Boxelder, Acer negundo, is sometimes identified by a red stain in the wood. The presence of the stain does not seem to harm the structure of the wood. In fact, some people find the stain interesting and incorporate it into woodworking projects. The color of the stain can range from light pink to dark red. When exposed to the light, the color of the stain fades over time.
It has been reported that the stain is caused by the infection of the fungus Fusarium reticulatum. A recent study, however, gives evidence that the cause of this staining may be related to nonspecific causes, particularly wounding caused by environmental factors, insect injury, or sapsucker injury.
Two researchers at the University of Minnesota, Andrea Morse and Robert Blanchette, performed a series of experiments to investigate the cause of the red stain in boxelder. They inoculated trees with various fungi, and also wounded trees without inoculating to serve as experimental controls.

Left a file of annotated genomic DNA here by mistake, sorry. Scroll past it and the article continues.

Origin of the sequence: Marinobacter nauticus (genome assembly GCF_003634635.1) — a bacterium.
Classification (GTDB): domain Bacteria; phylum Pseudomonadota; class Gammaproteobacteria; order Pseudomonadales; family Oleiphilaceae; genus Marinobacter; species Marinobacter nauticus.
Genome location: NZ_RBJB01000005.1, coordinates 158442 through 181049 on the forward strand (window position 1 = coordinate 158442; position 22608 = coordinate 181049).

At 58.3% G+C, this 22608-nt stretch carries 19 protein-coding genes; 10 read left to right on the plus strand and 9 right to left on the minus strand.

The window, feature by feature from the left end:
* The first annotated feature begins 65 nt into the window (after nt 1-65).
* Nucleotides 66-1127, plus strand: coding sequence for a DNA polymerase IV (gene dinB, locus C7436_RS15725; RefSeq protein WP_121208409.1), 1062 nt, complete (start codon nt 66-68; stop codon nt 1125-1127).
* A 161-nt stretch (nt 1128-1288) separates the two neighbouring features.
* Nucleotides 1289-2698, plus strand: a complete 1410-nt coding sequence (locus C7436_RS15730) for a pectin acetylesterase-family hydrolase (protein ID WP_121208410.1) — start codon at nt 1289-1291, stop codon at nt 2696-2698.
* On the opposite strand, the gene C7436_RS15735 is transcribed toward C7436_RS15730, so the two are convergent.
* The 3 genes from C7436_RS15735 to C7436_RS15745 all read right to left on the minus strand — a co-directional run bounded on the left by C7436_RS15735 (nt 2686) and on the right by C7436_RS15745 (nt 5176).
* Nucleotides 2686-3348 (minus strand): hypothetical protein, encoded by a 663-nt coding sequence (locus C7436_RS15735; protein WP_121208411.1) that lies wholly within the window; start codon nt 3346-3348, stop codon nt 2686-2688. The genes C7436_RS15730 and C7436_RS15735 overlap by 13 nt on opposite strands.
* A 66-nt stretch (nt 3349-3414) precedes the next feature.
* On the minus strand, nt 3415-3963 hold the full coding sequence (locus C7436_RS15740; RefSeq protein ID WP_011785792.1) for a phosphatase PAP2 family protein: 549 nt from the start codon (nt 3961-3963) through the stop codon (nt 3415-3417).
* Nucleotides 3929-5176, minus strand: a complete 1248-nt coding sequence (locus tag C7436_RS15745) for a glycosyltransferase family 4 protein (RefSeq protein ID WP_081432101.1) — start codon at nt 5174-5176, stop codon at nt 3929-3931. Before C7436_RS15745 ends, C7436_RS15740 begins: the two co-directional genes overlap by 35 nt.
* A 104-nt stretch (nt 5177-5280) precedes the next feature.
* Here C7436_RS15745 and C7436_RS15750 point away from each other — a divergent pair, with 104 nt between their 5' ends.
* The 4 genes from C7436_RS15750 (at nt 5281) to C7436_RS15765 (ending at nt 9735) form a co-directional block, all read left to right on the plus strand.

They were not able to isolate Fusarium reticulatum from red-stained tissue. In addition observing the red stain in trees inoculated with various fungal species, they also observed red staining in the trees that were only wounded, but not inoculated with fungi. The researchers speculate that boxelder trees produce the red stain in response to nonspecific wounding.
In the future, the researchers would like to learn more about the composition of the red stain, and the function it serves in the tree. They would also like to learn more about how certain organisms, such as fungi, seem to enhance the production of red stain.
This article originally appeared in the April 1, 2003 issue, p. 35.